Friday, October 23, 2015

Hartford Public Library’s One Book One Hartford 2015: James Baldwin’s ‘If Beale Street Could Talk’

Cool Justice Editor's Note: STAY TUNED - The Library will offer a variety of public programming for all ages throughout the fall to connect the community to this inspirational story.

Neither love nor terror makes one blind:
indifference makes one blind

- James Baldwin

Contact: Matthew K. Poland
Chief Executive Officer

Hartford, Connecticut [FALL, 2015)– Hartford Public Library announced … that this year’s selection for ONE BOOK ONE HARTFORD is If Beale Street Could Talk, a love story set in Harlem in the 1970s. The title is a reference to the 1916 W. C. Handy’s blues song “Beale Street Blues.”

  • Louis Armstrong rendition: Beale Street Blues

  • In this honest and stunning novel, James Baldwin penned a moving story of love in the face of injustice. Told through the eyes of Tish, a nineteen-year-old girl, in love with Fonny, a young sculptor who is the father of her child, Baldwin's story mixes the sweet and the sad. Tish and Fonny have pledged to get married, but Fonny is falsely accused of a terrible crime and imprisoned. Their families set out to clear his name, and as they face an uncertain future, the young lovers experience a kaleidoscope of emotions – affection, despair, and hope. In a love story that evokes the blues, where passion and sadness are inevitably intertwined, Baldwin has created two characters so alive and profoundly realized that they are unforgettably ingrained in the American psyche.

    The Library will offer a variety of public programming for all ages throughout the fall to connect the community to this inspirational story.

    James Arthur Baldwin was born in Harlem, New York City, Aug. 2, 1924 and died on Nov. 30, 1987. He offered a vital literary voice during the era of civil rights activism in the 1950s and ‘60s. The eldest of nine children, his stepfather was a minister. At age 14, Baldwin became a preacher at the small Fireside Pentecostal Church in Harlem. After he graduated from high school, he moved to Greenwich Village. In the early 1940s, he transferred his faith from religion to literature. Critics, however, note the impassioned cadences of Black churches are still evident in his writing. Go Tell It on the Mountain (1953), his first novel, is a partially autobiographical account of his youth. His essay collections [Notes of a Native Son (1955), Nobody Knows My Name (1961), and The Fire Next Time (1963)] were influential in informing a large white audience.

    From 1948, Baldwin made his home primarily in the south of France, but often returned to the USA to lecture or teach. In 1957, he began spending half of each year in New York City. His novels include Giovanni's Room (1956), about a white American expatriate who must come to terms with his homosexuality, and Another Country (1962), about racial and gay sexual tensions among New York intellectuals. His inclusion of gay themes resulted in a lot of savage criticism from the Black community. Eldridge Cleaver, of the Black Panthers, stated that Baldwin's writing displayed an "agonizing, total hatred of blacks." Baldwin's play, Blues for Mister Charlie, was produced in 1964. Going to Meet the Man (1965) and Tell Me How Long the Train's Been Gone (1968) provided powerful descriptions of American racism. As an openly gay man, he became increasingly outspoken in condemning discrimination against lesbian and gay people.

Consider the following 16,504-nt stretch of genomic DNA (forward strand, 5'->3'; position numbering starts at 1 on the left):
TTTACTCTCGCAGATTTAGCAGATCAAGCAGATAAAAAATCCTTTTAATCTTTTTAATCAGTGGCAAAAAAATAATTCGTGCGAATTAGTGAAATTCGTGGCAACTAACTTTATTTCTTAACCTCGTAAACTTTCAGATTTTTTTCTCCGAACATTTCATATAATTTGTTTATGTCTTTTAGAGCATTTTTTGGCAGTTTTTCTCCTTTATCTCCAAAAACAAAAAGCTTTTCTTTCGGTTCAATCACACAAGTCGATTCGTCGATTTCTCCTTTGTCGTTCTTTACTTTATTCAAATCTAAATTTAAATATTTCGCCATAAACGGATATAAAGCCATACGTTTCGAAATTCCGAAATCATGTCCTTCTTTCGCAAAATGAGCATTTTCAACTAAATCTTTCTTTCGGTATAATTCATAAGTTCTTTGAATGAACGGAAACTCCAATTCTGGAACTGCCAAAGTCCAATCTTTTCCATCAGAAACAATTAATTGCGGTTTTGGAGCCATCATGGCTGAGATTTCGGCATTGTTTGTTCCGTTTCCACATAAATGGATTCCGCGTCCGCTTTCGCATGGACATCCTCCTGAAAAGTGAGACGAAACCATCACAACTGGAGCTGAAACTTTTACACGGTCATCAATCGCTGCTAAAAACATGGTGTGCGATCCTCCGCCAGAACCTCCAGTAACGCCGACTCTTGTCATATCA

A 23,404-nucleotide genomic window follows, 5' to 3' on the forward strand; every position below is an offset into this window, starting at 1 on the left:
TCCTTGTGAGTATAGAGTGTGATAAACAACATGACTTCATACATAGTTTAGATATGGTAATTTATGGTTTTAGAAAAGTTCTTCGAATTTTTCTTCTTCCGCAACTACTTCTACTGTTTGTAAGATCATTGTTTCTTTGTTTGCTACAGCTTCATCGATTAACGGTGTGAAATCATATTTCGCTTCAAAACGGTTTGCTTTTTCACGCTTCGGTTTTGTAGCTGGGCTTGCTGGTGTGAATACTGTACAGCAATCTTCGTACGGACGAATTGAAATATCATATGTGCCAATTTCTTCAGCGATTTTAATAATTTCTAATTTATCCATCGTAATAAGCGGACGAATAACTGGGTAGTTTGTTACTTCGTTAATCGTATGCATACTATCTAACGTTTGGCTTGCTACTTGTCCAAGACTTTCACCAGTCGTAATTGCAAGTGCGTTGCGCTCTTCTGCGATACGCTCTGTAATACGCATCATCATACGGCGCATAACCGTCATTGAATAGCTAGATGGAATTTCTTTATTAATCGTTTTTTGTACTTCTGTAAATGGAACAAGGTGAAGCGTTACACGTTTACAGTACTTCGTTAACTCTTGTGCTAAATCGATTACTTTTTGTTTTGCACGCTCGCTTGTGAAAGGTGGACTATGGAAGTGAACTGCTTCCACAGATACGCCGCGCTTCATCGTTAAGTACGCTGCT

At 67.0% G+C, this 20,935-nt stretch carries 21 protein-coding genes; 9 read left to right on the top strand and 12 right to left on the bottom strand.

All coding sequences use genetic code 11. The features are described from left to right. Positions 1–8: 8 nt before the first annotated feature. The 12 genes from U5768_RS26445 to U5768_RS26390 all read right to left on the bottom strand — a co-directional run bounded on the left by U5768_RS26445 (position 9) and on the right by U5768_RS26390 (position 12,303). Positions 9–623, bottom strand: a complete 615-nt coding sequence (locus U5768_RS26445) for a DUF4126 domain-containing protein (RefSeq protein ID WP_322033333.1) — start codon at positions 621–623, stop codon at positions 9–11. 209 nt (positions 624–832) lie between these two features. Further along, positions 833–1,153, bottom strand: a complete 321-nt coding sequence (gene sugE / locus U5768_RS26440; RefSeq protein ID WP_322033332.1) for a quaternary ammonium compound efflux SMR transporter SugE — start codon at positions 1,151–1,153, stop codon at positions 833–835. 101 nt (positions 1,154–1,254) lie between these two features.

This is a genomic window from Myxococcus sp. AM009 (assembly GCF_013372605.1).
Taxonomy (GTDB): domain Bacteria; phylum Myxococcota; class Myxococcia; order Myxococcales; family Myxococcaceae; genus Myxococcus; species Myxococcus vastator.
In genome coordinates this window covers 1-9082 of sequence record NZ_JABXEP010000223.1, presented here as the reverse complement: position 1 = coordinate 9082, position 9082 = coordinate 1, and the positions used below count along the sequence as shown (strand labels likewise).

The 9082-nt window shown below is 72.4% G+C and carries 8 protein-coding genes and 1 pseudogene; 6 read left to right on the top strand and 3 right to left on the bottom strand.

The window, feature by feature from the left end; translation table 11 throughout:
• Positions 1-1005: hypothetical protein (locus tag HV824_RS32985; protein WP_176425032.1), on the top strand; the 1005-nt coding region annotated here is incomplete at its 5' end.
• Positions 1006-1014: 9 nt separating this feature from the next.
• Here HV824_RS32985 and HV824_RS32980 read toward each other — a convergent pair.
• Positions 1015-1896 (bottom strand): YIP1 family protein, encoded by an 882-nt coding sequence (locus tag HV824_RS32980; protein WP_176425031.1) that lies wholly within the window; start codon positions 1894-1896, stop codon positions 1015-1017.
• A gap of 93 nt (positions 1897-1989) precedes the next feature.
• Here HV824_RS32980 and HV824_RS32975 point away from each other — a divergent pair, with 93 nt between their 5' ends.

“For fifteen years One Book One Hartford has engaged and challenged readers in Hartford. People from every neighborhood and all ages come together to immerse themselves in a great work of literature,” said CEO Matt Poland. “I hope everyone will check out a copy of If Beale Street Could Talk, take part in a discussion or attend any number of programs or performances. Let the conversations begin!”

    For more information about upcoming programs for One Book One Hartford:


    One Book One Hartford brings our richly diverse city together around a good book. Reading challenges us to think about ourselves, our environment and our relationships; talking about literature can add depth and breadth to this experience. This is the 15th year for One Book One Hartford, formerly known as One Book for Greater Hartford. Prior authors included Edwidge Danticat, Esmeralda Santiago, James McBride, Azar Naficy, Eve Ensler, Mark Haddon, Angela Johnson, Jacques Pepin, and Junot Diaz.


    As a finalist for the 2013 and 2014 National Medal from the Institute for Museum and Library Services, Hartford Public Library has been recognized as a national leader in redefining the urban public library in the 21st century as an innovative and stimulating place where people can learn and discover, explore their passions, and find a rich array of resources that contribute to a full life. Hartford Public Library provides free resources that inspire reading, guide learning, and encourage individual exploration. Serving the residents of Hartford and beyond at its nine branches and Downtown location, Hartford Public Library receives more than 833,000 visits per year from adults, children and families seeking early literacy opportunities, work skills training, civic engagement, arts enrichment, and so much more. Visit

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